9 November 2007
Department of Biology
Virginia Polytechnic Institute & State University
Molecular switches and clocks play major roles in cellular control systems, such as cell growth and division, programmed cell death, signalling networks, development and motility. Switches and clocks derive from positive and negative feedback in molecular reaction networks. Because the behavior of complex networks of switches and clocks can be difficult to understand or predict by intuition alone, some systems biologists have tried to model these networks with nonlinear differential equations (reaction kinetic equations). I will describe some thorny issues that arise in this arena. What is an appropriate level of detail for a kinetic model? How should one convert deterministic models to stochastic models? What are the origins of bistability and oscillations in nonlinear dynamical systems? Can we reduce the complexity of mathematical models without sacrificing accuracy or expressive power?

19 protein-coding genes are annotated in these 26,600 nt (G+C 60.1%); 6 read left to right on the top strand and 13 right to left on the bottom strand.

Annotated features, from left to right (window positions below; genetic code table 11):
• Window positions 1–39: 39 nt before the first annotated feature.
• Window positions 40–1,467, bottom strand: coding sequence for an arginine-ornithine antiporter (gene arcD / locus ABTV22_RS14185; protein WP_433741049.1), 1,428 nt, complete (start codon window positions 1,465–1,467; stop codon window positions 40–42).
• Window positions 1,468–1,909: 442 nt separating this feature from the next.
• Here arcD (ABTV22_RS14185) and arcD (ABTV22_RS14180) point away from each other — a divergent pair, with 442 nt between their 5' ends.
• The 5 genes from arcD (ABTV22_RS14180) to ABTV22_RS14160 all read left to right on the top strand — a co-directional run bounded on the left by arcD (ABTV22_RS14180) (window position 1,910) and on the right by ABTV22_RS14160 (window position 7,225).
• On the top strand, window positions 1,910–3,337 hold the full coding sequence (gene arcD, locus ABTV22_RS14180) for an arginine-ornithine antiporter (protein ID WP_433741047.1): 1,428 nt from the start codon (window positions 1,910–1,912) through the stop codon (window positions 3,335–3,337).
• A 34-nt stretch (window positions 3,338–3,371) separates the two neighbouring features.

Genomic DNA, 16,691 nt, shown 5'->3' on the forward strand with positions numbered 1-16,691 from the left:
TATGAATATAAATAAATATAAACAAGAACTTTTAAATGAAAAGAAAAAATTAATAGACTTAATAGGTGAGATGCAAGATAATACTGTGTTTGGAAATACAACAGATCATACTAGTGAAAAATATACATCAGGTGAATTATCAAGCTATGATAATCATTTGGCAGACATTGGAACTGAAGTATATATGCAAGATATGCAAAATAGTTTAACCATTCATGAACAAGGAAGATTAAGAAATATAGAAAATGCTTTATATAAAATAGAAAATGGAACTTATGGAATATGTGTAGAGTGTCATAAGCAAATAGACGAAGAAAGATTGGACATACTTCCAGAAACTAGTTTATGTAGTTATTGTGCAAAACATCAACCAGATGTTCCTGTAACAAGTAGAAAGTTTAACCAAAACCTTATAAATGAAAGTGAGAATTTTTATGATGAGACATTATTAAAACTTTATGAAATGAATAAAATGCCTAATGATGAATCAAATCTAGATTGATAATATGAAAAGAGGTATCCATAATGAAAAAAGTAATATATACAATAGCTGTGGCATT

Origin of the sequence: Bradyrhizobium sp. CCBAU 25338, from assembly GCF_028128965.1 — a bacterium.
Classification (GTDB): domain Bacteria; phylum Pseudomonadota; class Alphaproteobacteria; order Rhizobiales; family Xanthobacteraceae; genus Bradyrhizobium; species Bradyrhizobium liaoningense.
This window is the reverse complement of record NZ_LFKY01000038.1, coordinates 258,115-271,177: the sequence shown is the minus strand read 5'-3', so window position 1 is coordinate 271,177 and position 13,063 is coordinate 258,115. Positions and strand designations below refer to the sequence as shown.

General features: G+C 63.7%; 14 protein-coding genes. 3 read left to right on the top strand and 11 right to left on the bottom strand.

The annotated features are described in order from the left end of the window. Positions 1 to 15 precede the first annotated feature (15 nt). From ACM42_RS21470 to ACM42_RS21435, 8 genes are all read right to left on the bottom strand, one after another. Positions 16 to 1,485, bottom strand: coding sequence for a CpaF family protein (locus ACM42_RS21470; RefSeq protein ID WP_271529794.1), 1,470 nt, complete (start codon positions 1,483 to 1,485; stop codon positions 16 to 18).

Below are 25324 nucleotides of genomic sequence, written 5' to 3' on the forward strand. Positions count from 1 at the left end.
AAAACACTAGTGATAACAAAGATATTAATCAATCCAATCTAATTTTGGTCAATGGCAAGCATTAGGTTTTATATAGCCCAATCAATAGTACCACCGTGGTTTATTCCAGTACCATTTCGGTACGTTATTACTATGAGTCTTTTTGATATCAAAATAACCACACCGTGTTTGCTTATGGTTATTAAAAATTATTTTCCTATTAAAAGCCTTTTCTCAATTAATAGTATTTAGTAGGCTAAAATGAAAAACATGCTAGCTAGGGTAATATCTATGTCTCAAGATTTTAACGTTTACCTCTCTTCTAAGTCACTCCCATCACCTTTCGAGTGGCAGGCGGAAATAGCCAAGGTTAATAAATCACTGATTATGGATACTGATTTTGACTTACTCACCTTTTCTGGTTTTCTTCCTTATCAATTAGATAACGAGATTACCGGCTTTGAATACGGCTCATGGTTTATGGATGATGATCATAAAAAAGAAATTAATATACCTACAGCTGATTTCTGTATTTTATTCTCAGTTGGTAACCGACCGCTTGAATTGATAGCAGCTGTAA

A Ciliberto, F Capuani, J J Tyson, "Modeling networks of coupled enzymatic reactions using the total quasi-steady state approximation", PLoS Comput Biol 3:e45 2007. doi:10.1371/journal.pcbi.0030045
M Sabouri-Ghomi, A Ciliberto, S Kar, B Nowak, J J Tyson, "Antagonism and bistability in protein interaction networks", J Theor Biol, in press, doi:10.1016/j.jtbi.2007.09.001
current theory lunch schedule